One can discern three common features that permits one to characterize openness as an accessible and flexible type of collaboration whose result may be widely shared:

, , , , , , , participation: lowering the transaction costs to become an active contributor (Aigrain 2004); "flexible levels of involvement" (Stadler and Hirsh 2002); "unpaid volunteers who worked informally" (Waguespack and Fleming 2004:5)

, , , , , , , collaboration: "peers-based collaboration" (Benkler 2002); "work and method are critically evaluated" (O'Mahony and Ferraro 2003:3); "peer-reviewed, reputation ... based authority" (Stadler and Hirsh 2002); "often collectively" (Cedergren 2003)

, , , , , , , sharing: "free sharing of products" (Stadler and Hirsh 2002); "distribute their efforts into the public domain" (Waguespack and Fleming 2004:5); "available for further distribution and improvement by others" (Cegergren 2003)

Open content community

Consequently, the notion of an open content community (Reagle 2004) does seem merited. Such a community delivers or demonstrates:

1) Open products: provides products which are available under licenses like those that satisfy the Open Source Definition.

2) Transparency: makes its processes, rules, determinations, and their rationales available.

3) Integrity: ensures the integrity of the processes and the participants' contributions.

4) Non-discrimination: prohibits arbitrary discrimination against persons, groups, or characteristics not relevant to the community's scope of activity. Persons and proposals should be judged on their merits. Leadership should be based on meritocratic or representative processes.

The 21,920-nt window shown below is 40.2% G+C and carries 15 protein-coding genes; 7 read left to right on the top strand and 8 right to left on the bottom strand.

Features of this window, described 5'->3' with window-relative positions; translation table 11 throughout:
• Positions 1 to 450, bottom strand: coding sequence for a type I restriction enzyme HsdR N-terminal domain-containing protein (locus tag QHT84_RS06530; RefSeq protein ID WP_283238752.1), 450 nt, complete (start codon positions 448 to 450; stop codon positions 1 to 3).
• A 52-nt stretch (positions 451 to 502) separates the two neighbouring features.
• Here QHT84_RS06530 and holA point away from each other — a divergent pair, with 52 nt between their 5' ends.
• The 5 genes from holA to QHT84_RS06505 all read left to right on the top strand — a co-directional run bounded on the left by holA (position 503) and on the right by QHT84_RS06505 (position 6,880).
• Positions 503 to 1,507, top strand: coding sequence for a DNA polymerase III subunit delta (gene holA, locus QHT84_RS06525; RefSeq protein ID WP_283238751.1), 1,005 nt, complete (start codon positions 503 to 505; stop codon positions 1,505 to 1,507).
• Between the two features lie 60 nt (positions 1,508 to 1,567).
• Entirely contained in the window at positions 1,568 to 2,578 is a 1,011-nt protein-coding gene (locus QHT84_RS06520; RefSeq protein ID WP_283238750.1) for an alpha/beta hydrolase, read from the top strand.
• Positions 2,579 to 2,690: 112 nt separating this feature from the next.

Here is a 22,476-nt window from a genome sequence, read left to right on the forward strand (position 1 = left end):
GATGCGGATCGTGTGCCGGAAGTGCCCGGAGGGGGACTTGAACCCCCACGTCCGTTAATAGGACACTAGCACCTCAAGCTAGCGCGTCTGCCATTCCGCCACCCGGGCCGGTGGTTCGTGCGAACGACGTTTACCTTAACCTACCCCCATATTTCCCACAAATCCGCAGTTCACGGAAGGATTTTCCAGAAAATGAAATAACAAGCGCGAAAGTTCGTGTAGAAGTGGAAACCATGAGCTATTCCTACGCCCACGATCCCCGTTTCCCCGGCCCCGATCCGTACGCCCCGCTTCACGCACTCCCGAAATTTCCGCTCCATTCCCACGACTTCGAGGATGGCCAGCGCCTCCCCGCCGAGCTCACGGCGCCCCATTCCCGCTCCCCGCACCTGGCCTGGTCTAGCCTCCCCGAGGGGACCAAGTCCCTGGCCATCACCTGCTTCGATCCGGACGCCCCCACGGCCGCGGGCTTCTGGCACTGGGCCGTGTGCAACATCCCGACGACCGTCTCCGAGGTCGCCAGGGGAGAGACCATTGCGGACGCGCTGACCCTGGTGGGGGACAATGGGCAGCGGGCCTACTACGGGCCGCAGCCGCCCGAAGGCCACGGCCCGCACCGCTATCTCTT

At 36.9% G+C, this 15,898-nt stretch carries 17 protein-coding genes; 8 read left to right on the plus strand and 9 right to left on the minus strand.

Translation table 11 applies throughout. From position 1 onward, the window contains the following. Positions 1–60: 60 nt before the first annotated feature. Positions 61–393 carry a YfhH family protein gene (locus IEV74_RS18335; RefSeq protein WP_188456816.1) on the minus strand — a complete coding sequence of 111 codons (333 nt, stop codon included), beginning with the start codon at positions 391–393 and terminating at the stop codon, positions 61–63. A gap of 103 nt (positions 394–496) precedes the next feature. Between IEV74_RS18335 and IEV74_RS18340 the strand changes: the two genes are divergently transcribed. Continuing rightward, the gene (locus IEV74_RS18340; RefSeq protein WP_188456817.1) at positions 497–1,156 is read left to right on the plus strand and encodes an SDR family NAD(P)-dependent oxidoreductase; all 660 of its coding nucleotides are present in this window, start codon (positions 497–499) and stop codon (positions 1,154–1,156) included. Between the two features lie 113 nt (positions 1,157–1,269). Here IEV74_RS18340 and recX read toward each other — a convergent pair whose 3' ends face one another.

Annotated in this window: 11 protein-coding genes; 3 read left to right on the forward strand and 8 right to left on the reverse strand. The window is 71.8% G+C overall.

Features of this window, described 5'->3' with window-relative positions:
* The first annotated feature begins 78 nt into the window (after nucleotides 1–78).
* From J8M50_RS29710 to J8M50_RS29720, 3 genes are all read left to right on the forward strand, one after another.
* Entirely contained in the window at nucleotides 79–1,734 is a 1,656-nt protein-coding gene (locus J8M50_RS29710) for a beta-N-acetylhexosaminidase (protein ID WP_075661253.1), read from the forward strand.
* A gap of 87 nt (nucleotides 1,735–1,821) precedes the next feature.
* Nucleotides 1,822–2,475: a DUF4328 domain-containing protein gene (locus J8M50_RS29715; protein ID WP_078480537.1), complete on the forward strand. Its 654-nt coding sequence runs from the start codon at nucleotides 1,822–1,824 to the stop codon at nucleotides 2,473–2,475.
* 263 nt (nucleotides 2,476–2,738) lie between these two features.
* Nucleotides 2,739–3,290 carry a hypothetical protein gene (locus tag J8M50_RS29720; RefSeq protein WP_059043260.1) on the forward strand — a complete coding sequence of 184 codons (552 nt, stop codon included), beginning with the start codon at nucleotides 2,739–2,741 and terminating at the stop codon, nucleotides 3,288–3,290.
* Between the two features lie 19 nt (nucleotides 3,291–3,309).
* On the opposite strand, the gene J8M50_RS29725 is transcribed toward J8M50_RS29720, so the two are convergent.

5) Non-interference: the linchpin of openness, if a constituency disagrees with the implementation of the previous three criteria, the first criteria permits them to take the products and commence work on them under their own conceptualization without interference. While "forking" is often complained about in open communities -- it can create some redundancy/inefficiency -- it is an essential characteristic and major benefit of open communities as well.


While the often voluntary character of the community is not explicitly articulated in my conceptualization, it is critical to understanding the moral/ideological light in which many of the members view their participation.

However, this last notion of openness would not include the broader phenomena. Communities such as those found on blogs or Slashdot, and those, at the IETF or W3C produce content that are not available under open/free license definitions.

To include such communities the first criteria of "open products" would have to be relaxed to include content which is publicly available, but not changeable by others.


The adoption and development of a well articulated definition of an open content community certainly merits further discussion.